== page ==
Israeli civil law applies to the area within the Green Line, the Latrun salient, the municipality of Jerusalem (including Old City and an expanded E. Jerusalem), and the Golan. Insofar as the lines are unrecognized by Syria and the PA as final borders, the relevant '49 Armistice and the later '94 treaty setting a permanent border with Jordan are the relevant international documents, with Israel and Jordan the mutually-contracting parties. The Israel-Egypt border is also demarcated and fixed by treaty.

    If you don't want the Israeli border anywhere you tend to complain–waa!–when its jurisdiction is unilaterally declared somewhere, pending recognition you have no intent of granting.

  33. Slim says:

    Richard Witty replies to the question: What does Israel claim as its international borders?

    "Israel is in a state of flux as to what it regards as borders."

    In other words, they refuse to state openly what they feel to be their own borders. Fair? Fair.

    Name me one other country in the world that refuses to state where it feels its own borders are.

    Secondly, how can one possibly negotiate with someone who refuses to openly state what its position is? If two sides are to come together, one must know what those two sides are, otherwise, negotiation is impossible. What does Israel want?

    Thirdly, insofar as Israel refuses to state openly what it wants, can you blame people for concluding that it wants "as much as possible"?

  34. fatman says:

    Looks like everyone has lost interest in this topic. For those who may come across this post and the comments here, this is an excerpt from Sheikh Nasrallah's Ramadan address to the Lebanese people:

    "I ask all Lebanese from different religions and political trends to be far away from being fanatical to any figure, party, sect, area or geography; be seekers of what is righteous; don’t allow any sedition or bloody conflict; refuse any who delivers a tensioning address or calls for a sedition…"

    The whole text (English mistakes and all) is here. Far cry from the "terrorist" depiction he receives in the West.

  35. fatman says:

    Richard,

    You lack intellectual curiosity. You want to bandy about the cliches about Hezbollah instead of regarding the facts. Why does my failure at ME "polemics" (I believe that is what I said) make me ignorant?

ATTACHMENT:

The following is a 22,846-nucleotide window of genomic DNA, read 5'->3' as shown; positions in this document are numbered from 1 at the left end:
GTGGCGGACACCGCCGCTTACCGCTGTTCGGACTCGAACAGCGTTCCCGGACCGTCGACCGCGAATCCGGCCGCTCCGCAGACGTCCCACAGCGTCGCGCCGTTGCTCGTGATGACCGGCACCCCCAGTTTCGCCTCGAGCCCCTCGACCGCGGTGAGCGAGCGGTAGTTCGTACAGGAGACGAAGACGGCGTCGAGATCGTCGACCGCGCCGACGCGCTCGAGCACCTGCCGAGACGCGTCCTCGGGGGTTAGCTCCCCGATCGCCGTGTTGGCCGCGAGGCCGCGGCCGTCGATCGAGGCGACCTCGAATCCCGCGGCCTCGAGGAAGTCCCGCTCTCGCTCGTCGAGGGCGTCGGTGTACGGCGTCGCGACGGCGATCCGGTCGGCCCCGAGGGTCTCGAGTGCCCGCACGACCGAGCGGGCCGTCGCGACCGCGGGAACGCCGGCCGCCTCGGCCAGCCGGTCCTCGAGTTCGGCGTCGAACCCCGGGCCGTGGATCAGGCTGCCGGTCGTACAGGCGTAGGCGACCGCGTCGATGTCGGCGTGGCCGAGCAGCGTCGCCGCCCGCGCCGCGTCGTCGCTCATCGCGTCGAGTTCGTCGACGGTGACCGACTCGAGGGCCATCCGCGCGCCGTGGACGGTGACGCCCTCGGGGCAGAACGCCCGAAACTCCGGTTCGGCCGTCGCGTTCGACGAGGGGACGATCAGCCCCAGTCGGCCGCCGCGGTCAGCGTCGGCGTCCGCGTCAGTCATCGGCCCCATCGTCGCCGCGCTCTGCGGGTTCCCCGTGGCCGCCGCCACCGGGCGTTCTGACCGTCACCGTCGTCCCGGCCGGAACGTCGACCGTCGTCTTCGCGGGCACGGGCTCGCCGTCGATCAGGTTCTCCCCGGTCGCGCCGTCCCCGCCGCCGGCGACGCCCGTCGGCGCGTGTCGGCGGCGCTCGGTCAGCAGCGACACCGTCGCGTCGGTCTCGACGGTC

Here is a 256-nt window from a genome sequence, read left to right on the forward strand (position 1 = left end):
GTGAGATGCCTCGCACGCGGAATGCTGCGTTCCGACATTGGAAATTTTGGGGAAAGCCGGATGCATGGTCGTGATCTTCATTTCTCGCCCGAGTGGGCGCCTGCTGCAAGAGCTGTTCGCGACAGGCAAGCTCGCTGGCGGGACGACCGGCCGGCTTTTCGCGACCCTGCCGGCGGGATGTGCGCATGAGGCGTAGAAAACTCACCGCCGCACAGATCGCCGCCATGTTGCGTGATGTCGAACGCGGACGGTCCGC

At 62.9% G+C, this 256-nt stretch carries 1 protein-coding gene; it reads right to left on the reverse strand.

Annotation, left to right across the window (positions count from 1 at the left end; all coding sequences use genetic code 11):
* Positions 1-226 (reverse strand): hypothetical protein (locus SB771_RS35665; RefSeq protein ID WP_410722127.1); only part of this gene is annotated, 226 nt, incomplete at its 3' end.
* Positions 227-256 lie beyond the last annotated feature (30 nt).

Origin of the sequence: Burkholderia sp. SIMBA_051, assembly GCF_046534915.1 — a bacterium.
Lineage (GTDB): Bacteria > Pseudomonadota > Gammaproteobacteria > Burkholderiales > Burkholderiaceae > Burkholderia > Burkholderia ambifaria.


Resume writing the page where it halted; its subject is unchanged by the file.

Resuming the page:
Leave the Yeshiva Talmudic cult world for a while and read a little about the real world you like to talk about so much!

  36. fatman says:

    Hezbollah shelled civilians…yeah, that would be after the Israelis (out of frustration) bombed the shit out of Lebanon and Beirut. That was who started total war first. The Argentinian bombing is more likely a Mossad false-flag operation. No evidence of Hezbollah involvement at all, and you know it!

  37. Eurosabra says:

    Hezbollah being Israeli-border centric, when they are under indictment for a 1990s bombing of a Jewish community center in Buenos Aires, and blamed for another of the Israeli embassy, and stalking Israelis and Jews abroad?

    Israeli security watchers DO hold that Hezb is very sensitive to realpolitik in terms of escalation*, which means that it is deterrence-prone in a way that Al-Q *isn't*, but saying it won't take any opportunity to hurt Jews qua Jews that it gets is balderdash. Moreover, its goal is pretty explicitly the dissolution of Israel. Now, given the Israeli history in Lebanon one could argue that that type of radicalization is to be expected, but no one seriously argues that Hezbollah intends to be less than a strategic threat to Israel's survival. Zelzal missiles from Iran capable of hitting the Negev didn't survive to be launched in '06, but that doesn't mean they weren't there and that Hezbollah's overall intent is confined to the Israel/Lebanon border.

    Again, lots of Israelis KNOW what has been done to Lebanon, and still favor replying to force with force. The "care" you ascribe to Hezbollah applies to their management of the domestic Lebanese political scene, where it is very shrewd indeed.

    *In the absence of strategic parity, it attempts to make an Israeli escalation politically impossible while operating at a low level of violence that maximizes harm to Israel.

  38. Eurosabra says:

    "Mossad false-flag."

    Now I know what you are.

    A large bombardment of the Galilee border was simultaneous with the abduction of the Israeli soldiers in '06, and an infiltration attempt at Metulla was beaten off later that day.

  39. fatman says:

    Eurosabra,

    The supposed link between Hezbollah and the Argentine bombings was debunked long ago.

    Gareth Porter does not make the assertion that I do, but he pretty convincingly shows that it was not Hezbollah behind the bombings.

    You can listen to Scott Horton's interview with Gareth Porter here.

  40. Committee for Accuracy says:

    "A large bombardment of the Galilee border was simultaneous with the abduction of the Israeli soldiers in '06."